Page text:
BOSTON (AP) — Seven wins hasn't been enough to get Boston College coach Steve Addazio any job security.
At least he's used to it.
The Eagles won seven games last season for the third straight season, and the fifth time in Addazio's six years in Chestnut Hill. After some discussion about whether he would hold on to his job, the high-energy coach received a two-year extension and another chance to try to lift the program from among those barely achieving bowl eligibility into the upper echelon of the Atlantic Coast Conference.
"We all know how hard this conference is, on the side we're on, so we can figure out what that means moving towards winning a championship," Addazio said at the team's media day. "So once you get bowl eligible at six (wins), the rest of it kind of speaks for itself. If you want to contend for a championship, (and) where that's going to be."
Boston College was coming off — yes — a seven-win season last fall when it opened with three straight victories to climb into The Associated Press rankings for the first time in Addazio's tenure. They were 7-2, ranked as high as No. 17 and had a chance to earn a spot in the conference title game when they played Clemson on Nov. 10 on national television.
The eventual national champions won 27-7, sending BC into a three-game tailspin that landed it in the First Responder Bowl. (It was canceled because of bad weather.) Then, the Eagles had four players drafted, including guard Chris Lindstrom, who went 14th overall to Atlanta. A handful more are in NFL camps as undrafted free agents.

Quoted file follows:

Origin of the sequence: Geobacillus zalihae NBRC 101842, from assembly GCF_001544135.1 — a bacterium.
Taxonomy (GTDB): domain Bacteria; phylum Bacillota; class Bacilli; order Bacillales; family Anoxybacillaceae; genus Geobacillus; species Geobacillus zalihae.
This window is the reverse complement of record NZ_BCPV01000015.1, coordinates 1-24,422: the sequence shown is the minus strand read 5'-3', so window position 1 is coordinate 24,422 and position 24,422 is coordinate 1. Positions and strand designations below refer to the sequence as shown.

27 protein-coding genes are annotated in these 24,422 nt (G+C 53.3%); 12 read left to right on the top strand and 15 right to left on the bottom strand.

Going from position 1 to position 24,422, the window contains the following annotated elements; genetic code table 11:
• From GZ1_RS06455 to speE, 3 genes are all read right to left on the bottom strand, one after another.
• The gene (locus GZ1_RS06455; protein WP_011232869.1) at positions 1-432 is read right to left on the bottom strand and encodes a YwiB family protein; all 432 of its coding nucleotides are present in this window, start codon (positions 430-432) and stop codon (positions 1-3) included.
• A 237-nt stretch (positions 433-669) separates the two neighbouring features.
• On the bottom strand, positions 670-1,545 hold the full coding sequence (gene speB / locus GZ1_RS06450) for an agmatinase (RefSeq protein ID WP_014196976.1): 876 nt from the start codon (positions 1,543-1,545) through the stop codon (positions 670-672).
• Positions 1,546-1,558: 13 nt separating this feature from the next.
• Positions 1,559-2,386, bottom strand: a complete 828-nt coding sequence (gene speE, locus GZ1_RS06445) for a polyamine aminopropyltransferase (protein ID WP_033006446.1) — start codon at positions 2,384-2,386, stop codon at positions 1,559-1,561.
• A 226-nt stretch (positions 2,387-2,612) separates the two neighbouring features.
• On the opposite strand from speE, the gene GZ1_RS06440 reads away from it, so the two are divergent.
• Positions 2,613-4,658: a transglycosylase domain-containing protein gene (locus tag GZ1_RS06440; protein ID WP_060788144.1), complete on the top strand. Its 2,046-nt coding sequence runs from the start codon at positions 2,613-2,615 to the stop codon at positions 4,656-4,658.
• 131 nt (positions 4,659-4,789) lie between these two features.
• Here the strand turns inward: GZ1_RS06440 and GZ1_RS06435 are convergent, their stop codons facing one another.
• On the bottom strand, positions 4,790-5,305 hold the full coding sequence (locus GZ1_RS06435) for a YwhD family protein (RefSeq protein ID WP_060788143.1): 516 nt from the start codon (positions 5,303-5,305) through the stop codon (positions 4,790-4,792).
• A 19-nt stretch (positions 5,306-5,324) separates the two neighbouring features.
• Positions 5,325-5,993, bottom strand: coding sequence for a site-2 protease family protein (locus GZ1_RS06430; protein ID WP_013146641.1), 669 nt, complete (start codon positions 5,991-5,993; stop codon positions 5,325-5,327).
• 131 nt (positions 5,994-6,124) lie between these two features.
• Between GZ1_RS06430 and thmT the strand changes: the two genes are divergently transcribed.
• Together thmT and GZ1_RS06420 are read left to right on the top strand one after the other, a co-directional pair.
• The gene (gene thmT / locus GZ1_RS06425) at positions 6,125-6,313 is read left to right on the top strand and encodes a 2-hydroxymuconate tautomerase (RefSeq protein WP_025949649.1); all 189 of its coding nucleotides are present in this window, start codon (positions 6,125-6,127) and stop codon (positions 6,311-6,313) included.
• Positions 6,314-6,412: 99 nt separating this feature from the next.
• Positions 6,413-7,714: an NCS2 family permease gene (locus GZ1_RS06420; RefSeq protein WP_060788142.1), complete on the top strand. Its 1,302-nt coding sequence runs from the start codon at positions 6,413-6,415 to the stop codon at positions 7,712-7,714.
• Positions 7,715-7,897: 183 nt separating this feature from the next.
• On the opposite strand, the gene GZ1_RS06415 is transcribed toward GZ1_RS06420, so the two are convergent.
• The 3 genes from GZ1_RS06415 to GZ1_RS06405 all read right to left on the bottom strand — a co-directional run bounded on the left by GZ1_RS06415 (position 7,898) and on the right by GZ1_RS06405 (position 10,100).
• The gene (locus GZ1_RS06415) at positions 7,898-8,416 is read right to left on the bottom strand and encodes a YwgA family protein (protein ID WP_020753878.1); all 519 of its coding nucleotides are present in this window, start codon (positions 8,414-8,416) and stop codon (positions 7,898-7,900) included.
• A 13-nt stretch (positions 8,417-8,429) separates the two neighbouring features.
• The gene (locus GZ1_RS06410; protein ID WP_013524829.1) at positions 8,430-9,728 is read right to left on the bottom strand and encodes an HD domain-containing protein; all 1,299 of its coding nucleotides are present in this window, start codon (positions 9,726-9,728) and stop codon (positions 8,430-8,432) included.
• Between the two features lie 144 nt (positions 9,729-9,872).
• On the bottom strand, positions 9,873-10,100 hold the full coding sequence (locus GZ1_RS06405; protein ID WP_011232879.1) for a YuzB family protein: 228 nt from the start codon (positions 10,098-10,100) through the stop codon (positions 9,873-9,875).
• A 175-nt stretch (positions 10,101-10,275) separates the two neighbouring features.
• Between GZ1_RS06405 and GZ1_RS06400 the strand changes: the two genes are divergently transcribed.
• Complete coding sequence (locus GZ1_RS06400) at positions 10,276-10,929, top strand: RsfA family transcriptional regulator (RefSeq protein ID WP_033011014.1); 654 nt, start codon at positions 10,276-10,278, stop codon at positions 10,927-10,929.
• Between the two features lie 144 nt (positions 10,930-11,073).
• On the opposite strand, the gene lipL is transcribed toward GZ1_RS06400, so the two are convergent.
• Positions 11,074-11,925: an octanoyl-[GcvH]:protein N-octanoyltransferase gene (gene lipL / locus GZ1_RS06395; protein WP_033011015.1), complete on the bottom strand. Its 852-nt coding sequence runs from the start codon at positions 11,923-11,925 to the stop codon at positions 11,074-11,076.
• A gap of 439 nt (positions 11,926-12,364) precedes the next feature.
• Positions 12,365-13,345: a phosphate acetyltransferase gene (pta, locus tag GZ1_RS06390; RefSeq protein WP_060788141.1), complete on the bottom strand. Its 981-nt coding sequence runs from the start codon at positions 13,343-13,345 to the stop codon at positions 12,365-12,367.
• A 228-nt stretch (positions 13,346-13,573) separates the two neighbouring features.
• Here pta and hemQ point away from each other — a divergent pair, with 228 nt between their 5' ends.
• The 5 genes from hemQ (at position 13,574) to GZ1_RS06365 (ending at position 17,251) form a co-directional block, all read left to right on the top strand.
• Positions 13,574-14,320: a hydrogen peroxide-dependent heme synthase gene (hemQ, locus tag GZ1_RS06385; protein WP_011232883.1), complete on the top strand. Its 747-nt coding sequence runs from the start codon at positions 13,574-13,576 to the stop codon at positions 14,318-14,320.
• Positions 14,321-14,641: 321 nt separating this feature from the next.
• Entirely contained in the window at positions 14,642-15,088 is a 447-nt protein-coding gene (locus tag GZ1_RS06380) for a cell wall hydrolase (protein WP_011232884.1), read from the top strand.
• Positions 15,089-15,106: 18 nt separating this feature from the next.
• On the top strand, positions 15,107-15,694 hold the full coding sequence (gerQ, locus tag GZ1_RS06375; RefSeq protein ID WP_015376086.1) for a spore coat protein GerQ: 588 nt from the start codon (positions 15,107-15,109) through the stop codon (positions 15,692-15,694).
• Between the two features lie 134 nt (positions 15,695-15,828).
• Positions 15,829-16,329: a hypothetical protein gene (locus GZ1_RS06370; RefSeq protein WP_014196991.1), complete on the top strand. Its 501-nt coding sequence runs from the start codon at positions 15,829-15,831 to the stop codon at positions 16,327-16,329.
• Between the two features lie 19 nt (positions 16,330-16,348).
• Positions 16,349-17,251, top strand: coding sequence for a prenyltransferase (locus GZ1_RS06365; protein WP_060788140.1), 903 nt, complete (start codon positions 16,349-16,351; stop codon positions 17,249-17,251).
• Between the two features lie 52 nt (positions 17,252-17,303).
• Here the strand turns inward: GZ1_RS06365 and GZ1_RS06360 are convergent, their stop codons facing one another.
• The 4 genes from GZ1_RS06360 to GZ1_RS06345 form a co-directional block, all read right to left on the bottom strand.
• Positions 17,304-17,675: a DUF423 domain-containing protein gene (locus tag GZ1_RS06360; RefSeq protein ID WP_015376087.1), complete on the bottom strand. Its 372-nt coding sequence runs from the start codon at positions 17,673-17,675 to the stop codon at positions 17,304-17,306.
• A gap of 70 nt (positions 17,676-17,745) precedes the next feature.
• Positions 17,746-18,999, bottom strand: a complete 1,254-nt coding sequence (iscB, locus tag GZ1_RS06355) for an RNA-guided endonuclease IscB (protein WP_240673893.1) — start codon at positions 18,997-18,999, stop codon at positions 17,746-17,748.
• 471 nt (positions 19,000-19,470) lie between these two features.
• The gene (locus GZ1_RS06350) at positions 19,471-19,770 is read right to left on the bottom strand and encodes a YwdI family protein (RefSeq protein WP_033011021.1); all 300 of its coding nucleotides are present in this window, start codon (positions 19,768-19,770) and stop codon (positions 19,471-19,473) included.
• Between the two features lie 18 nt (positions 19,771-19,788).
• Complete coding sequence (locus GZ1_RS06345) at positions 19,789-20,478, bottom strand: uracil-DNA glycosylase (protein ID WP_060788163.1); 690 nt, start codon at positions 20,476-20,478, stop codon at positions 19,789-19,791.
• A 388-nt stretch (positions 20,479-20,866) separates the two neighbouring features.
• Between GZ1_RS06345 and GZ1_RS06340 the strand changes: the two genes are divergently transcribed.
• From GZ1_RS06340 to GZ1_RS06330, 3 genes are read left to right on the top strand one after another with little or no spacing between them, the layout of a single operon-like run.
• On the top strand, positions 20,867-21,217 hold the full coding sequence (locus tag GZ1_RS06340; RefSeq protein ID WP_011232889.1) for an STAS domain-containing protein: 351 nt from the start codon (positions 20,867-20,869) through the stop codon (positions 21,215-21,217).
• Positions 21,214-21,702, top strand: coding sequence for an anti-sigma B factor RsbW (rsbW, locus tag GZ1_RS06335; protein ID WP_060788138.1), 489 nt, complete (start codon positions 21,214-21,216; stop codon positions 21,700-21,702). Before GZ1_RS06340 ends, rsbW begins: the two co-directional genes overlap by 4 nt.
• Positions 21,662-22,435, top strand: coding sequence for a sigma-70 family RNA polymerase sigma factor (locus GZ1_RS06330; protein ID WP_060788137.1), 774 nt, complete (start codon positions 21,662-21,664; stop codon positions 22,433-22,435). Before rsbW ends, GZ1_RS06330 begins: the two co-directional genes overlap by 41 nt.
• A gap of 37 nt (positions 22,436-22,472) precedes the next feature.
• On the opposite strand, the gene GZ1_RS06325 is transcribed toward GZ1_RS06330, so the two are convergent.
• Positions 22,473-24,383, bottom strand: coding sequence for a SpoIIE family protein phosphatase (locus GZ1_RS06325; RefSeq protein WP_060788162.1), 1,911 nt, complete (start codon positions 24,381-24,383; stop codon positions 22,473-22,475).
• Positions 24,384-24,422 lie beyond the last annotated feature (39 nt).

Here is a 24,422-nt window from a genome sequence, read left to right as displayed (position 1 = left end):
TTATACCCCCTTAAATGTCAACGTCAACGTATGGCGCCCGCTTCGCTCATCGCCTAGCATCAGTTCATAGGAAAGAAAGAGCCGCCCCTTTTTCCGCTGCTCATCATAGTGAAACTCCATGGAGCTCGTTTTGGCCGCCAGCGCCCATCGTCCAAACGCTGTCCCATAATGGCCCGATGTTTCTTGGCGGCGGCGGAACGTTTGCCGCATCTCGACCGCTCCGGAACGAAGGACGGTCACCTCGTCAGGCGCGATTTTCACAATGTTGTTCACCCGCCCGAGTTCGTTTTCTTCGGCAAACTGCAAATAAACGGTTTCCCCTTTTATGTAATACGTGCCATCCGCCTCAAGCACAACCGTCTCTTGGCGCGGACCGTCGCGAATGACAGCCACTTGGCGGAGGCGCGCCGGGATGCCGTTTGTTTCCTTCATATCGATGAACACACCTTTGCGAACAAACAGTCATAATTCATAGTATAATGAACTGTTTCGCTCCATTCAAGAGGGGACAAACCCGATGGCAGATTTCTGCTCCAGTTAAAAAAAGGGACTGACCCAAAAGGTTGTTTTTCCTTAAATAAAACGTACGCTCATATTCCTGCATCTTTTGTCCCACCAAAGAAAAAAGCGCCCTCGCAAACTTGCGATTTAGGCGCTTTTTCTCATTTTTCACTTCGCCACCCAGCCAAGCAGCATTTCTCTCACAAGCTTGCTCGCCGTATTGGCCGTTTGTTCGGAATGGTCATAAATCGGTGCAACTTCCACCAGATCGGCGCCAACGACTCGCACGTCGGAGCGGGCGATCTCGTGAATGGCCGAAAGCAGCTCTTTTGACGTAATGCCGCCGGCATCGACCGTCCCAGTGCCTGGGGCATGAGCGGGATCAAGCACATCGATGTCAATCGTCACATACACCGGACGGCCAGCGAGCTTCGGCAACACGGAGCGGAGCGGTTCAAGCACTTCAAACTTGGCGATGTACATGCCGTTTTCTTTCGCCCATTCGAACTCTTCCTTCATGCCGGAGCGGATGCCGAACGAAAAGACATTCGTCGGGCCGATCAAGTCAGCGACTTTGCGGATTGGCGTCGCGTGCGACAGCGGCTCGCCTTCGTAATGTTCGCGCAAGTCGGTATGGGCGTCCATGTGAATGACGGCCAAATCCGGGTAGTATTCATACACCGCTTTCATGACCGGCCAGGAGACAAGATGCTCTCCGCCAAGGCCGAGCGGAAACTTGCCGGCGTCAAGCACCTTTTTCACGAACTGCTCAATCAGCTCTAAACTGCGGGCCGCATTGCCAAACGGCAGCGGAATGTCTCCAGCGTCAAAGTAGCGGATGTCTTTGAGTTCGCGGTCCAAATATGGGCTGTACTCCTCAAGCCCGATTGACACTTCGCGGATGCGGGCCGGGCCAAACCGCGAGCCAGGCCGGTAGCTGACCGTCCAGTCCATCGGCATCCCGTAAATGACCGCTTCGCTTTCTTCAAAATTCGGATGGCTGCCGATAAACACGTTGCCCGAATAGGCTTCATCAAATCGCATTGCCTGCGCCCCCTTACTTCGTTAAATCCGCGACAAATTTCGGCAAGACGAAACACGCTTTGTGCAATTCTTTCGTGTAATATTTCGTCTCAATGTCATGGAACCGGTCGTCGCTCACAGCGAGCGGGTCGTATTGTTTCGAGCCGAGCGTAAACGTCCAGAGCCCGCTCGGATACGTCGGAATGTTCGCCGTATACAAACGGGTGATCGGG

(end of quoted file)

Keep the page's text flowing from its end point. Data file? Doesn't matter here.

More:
But among those returning are running back AJ Dillon, last year's ACC preseason player of the year, and quarterback Anthony Brown, both juniors. Addazio said the program that has had 16 offensive linemen drafted in the past decade is going to be even better up front than last year.
"We lost a couple of really good players," Addazio said, noting that tackle Aaron Monteiro has caught on with the Dolphins. "But we're going to be seven or eight deep up front, and we're super talented. I'll make this statement right now that you'll see down the road we'll have five or six of those guys will be NFL players."
Here are some other things to look for in Chestnut Hill this season:
After a freshman year during which he ran for 1,589 yards and 14 touchdowns, running back AJ Dillon missed about a month with a left ankle injury last year, and wasn't the same dominating force (1,108 yards, 10 TDs). Dillon is healthy now, and that could be a problem for opposing defenses.
"I do think there's a hunger there to succeed," offensive coordinator Mike Bajakian said, "And that's evident in his work ethic."
Dillon carried the ball 300 times as a freshman, and only 227 in 10 games last year. Addazio said he thinks David Bailey, another 200-pounder, can take some of the pressure off the No. 1 back, as can tailbacks Travis Levy and Ben Glines.
"If he (AJ) is healthy, he's going to carry a huge load. That's what great tailbacks do, but we will be conscious and pick and choose," Addazio said. "We have more than one home run hitter in the backfield."
The Eagles have new coordinators on both offense and defense this season.
Bajakian, who will also serve as quarterbacks coach, is taking over from Scot Loeffler, who is the new head coach at Bowling Green. Bajakian spent the previous four seasons as QB coach with the Tampa Bay Buccaneers, the last three as a mentor to Jameis Winston. He had previously worked as offensive coordinator at Tennessee.
Bill Sheridan will be the defensive coordinator and linebackers coach, taking over from Jim Reid, who remains on the staff as the defensive ends coach. Sheridan had been an assistant coach and DC for four NFL teams, most recently with the Detroit Lions.
After opening last season against UMass and Holy Cross, the Eagles get right into the ACC schedule with Virginia Tech on Aug. 31 on the new ACC Network.
"We're playing an elite team in our conference on opening day here," Addazio said. "It doesn't get a whole lot better than that. So there's a sense of urgency about our preseason camp realizing how much of a short time it is before we get started."